The ‘silent’ sources of greenhouse gases and their intriguing solutions

To those who reached their climate change news saturation level during December’s United Nations conference in Copenhagen, I offer a semi-respite. Or, a momentary evasion of the all-too familiar subjects like coal-fired electricity generation and the oil-fired transportation sector. I won’t delve further into the micro-analyzed political intricacies that made Copenhagen what it was and, more importantly, what it wasn’t – a solution, either.

Instead, I would like to turn my lens onto the surprisingly significant emitters of greenhouse gases (GHGs) that casual observers rarely hear of – namely cows, soil, garbage and concrete - and the fascinating technologies that may serve as remedies.

Today most people are aware, that burning coal to produce electricity, oil and gas to produce vehicle propulsion, and combusting various forms of carbon to produce heat ultimately result in greenhouse gas emissions – specifically emissions of carbon dioxide.

Just as Canadians and the international community have gained an impressive level of understanding of carbon dioxide emissions sources and impacts, we also have an equally impressive lack of knowledge when it comes to the ‘other’ sources of greenhouse gas emissions, and the ‘other’ significant greenhouse gases themselves – methane (NH4), nitrous oxide (NO2) and chlorofluorocarbons (CFCs). Though less significant than CO2 in terms of the amounts emitted annually, these GHGs all have a higher ‘Global Warming Potential’ (GWP) than carbon dioxide. That is, each molecule of these gases has a greater impact on the greenhouse effect than a molecule of CO2.

Perhaps the most bizarre and unexpected source of these greenhouse gases is ‘enteric fermentation’. In another word: cows. Cows managed to produce nearly 3.1% of Canada’s total greenhouse gas emissions in 2007. That was nearly 3 times as much as domestic air travel, and nearly equal to mining and oil and gas extraction.

Agriculture contributed a further 3.9% of our GHGs thanks to the intensive use of NO2 fertilizers on cropland.

Both very old and very new methods are being studied, tested, and deployed in these fields to address the problems.

The methane-belching cows have led to innovations in the study of their diets, genetic selection, and, fascinatingly, a vaccine that may immunize the cows in order to prevent methane-flatulence. Australia, whose cows and sheep are the islands largest methane emitters have been leading the way in this field. However, such vaccines may not be the most organic solution, and organic may be the simplest of solutions.

In terms of the 29,000 kilotonnes of nitrous oxide that our cropland contributes to the atmosphere annually, local, healthy food movements pushing the agricultural clock backwards in time towards the age in which everything was organic, may in turn help farmers reduce their NO2 contribution.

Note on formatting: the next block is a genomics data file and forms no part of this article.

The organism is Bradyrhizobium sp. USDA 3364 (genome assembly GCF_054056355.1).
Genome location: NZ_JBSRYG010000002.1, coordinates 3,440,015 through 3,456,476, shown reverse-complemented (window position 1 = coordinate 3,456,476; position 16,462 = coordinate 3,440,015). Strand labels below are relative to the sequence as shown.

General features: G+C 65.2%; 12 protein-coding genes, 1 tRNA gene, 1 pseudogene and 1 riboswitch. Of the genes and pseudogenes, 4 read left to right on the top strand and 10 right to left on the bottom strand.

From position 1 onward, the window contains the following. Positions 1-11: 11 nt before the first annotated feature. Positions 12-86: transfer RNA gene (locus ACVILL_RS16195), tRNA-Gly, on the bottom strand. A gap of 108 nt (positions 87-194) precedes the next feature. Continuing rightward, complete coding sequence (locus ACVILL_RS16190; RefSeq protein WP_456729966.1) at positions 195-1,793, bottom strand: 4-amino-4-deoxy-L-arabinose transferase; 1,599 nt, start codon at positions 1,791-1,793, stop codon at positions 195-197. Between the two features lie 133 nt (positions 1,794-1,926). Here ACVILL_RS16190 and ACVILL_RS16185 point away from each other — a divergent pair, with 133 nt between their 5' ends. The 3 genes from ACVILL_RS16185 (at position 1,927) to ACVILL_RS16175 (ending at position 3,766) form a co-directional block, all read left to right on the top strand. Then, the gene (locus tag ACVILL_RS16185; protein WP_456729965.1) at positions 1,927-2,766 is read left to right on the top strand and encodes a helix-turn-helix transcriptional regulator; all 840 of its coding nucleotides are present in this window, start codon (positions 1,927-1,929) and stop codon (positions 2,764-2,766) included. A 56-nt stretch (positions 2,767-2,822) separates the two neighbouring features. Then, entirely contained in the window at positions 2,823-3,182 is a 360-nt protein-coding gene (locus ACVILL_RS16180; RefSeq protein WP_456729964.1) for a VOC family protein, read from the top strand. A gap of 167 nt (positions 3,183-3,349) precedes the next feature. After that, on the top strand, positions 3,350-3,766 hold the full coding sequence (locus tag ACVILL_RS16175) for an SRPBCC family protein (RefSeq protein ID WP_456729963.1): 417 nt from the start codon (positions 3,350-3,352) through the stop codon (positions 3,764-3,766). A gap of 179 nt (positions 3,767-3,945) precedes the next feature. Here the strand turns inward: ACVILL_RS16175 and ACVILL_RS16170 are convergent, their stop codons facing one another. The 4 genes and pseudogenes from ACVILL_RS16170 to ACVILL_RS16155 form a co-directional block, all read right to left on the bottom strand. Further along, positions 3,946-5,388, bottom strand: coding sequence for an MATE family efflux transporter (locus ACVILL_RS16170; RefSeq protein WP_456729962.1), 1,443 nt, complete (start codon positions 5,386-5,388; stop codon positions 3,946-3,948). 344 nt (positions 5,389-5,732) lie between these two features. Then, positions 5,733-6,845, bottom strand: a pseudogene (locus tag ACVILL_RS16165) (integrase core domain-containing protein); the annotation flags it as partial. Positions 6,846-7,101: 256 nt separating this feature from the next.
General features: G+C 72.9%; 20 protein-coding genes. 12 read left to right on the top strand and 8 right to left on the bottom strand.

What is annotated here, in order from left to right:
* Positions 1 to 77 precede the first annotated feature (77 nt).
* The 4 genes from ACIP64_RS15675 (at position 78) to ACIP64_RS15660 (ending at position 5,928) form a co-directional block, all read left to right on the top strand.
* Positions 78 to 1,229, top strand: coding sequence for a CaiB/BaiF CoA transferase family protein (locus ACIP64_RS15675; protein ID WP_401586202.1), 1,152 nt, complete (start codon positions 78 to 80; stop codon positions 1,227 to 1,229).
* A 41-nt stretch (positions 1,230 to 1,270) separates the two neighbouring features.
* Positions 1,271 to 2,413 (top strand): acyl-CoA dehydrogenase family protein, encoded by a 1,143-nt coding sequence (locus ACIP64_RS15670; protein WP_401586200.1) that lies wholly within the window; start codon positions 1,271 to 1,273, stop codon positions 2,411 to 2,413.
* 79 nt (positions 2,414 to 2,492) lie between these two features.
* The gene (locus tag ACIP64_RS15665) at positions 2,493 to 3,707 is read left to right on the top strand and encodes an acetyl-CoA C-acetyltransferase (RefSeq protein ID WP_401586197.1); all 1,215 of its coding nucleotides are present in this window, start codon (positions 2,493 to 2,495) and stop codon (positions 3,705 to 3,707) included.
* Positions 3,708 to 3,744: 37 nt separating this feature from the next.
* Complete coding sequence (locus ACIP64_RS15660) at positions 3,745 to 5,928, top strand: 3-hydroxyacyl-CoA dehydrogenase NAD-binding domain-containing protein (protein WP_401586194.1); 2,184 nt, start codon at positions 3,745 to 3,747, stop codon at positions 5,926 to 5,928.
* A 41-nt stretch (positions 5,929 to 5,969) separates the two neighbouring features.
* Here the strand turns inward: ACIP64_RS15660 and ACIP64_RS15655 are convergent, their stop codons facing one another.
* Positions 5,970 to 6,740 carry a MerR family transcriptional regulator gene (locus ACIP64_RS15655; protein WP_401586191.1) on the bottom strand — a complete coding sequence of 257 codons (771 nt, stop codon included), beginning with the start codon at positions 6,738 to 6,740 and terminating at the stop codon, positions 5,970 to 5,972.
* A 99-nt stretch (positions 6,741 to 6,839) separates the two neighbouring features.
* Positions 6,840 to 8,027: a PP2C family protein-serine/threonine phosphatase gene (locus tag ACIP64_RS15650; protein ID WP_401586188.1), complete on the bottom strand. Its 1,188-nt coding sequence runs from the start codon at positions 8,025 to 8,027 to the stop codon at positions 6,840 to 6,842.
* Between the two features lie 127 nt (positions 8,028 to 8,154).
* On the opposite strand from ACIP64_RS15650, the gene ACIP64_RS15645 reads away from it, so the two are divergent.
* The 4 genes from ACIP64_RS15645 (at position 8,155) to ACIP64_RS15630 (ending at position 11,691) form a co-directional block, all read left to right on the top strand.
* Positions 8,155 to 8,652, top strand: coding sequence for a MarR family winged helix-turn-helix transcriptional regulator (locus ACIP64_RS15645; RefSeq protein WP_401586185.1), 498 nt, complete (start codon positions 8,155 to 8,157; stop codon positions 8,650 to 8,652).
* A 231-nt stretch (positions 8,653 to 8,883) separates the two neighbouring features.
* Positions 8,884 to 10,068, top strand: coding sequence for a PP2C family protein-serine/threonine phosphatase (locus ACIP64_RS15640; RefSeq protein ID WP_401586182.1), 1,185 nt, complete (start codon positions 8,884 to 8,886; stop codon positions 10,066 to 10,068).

Though, in Canada, our abundance of wood products means that emissions from cement production are less than one percent, globally, “depending on whose figures you believe, cement produces between 5 to 10 per cent of the world’s manmade carbon dioxide,” according to leading British environmental journalist George Monbiot.

Unfortunately, construction of mega-malls and other large projects often consist of concrete, and globally, cement emissions have been growing at nearly 5% a year. This has led some environmentalists to  reconsider their position on forestry – those who were once branded as tree-huggers have now come to embrace the sustainable use of forest products because the forests which are lost are now being renewed. As proponents of wood waste burning technologies will attest, forests are a renewable resource, when managed correctly by such bodies as the Forestry Stewardship Council (FSC).

Another potential environmental windfall is the use of geopolymeric cements, a method that produces 80 to 90 percent less CO2 than conventional cement.

Finally, landfills manage to contribute just under 3% of Canada’s GHGs in the forms of CO2 and methane. Once again, given the right political and economic will and a little technology, there is hope for this sector as well.

Landfill gas industry documents (yes, there is a landfill gas industry!) reveal that 42 sites across Canada manage to capture nearly one quarter of the landfill gas emissions and turn these emissions into heat and electricity. One project alone in Montreal provides energy for more than 8,000 homes.

While the non-result of the talks in Copenhagen gave many environmentalists more than enough reasons to throw arms up in despair and chastising words at world leaders, it seems that in this field, all one needs to do is find the problem in order to be led towards a solution.

// Jens Ourom,
environmental columnist

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© 2011 The Capilano Courier. phone: 604.984.4949 fax: 604.984.1787 email: editor@capilanocourier.com